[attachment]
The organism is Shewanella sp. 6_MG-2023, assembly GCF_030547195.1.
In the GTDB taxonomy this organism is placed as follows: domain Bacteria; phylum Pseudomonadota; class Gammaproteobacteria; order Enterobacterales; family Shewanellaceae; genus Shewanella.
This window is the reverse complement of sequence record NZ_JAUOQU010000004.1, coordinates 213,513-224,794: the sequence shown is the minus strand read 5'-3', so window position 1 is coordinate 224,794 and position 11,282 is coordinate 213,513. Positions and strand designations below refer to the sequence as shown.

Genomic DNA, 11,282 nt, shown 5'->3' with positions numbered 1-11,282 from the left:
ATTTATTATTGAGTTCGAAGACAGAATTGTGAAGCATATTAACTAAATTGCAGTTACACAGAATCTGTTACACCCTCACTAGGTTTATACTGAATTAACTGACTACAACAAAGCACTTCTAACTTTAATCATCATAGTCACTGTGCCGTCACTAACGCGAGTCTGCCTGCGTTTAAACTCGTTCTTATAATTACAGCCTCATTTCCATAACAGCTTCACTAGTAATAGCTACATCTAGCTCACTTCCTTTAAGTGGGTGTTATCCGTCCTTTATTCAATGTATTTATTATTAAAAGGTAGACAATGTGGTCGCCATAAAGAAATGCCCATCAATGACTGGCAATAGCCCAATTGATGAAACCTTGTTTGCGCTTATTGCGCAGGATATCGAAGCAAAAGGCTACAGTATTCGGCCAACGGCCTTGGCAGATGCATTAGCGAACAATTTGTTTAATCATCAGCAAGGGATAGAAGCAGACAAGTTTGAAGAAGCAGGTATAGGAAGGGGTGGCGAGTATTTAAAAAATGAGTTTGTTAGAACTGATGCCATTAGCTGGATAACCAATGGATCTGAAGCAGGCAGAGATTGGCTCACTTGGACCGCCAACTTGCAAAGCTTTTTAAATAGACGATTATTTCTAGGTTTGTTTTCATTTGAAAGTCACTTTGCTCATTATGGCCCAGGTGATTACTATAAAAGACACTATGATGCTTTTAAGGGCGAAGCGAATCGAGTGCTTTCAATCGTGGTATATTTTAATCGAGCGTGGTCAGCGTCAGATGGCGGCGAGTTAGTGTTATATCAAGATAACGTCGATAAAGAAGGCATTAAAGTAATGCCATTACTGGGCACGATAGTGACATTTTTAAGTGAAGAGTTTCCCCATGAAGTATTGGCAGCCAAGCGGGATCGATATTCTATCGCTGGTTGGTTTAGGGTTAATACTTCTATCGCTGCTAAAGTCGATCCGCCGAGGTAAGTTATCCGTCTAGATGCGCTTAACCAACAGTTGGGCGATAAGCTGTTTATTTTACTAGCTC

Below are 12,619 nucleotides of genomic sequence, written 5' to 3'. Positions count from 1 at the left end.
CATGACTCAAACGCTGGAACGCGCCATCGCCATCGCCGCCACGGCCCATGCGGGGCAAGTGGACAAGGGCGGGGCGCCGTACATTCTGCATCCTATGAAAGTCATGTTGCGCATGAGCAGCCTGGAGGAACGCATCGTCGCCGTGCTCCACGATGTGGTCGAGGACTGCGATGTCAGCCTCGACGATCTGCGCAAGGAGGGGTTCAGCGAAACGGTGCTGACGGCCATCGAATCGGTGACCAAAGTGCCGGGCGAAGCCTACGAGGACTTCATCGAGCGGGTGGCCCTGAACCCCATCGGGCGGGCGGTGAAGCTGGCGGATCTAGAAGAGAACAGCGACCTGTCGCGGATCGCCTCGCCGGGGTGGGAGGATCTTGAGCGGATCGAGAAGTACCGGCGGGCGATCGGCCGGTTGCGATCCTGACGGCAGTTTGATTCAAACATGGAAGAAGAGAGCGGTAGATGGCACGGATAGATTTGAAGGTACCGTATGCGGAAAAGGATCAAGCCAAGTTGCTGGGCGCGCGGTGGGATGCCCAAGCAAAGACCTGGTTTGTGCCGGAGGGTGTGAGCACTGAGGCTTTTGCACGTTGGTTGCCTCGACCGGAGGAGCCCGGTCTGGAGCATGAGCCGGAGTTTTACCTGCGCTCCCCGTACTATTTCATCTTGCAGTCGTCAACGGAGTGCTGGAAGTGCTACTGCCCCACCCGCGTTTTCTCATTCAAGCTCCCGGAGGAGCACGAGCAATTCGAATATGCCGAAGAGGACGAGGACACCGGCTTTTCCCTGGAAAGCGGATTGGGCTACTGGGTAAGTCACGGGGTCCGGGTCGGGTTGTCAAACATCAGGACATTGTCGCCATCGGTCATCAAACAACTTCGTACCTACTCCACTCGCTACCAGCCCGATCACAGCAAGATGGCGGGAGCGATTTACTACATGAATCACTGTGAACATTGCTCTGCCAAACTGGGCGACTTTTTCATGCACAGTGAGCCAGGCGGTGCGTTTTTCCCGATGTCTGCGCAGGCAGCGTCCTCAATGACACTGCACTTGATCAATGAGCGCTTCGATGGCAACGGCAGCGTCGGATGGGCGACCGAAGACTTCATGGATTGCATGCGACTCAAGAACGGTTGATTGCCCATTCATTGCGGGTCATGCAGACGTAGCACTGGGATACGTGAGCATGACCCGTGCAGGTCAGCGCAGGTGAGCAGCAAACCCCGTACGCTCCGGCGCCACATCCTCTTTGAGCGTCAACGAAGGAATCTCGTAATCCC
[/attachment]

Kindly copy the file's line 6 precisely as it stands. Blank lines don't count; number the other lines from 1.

Below are 12,619 nucleotides of genomic sequence, written 5' to 3'. Positions count from 1 at the left end.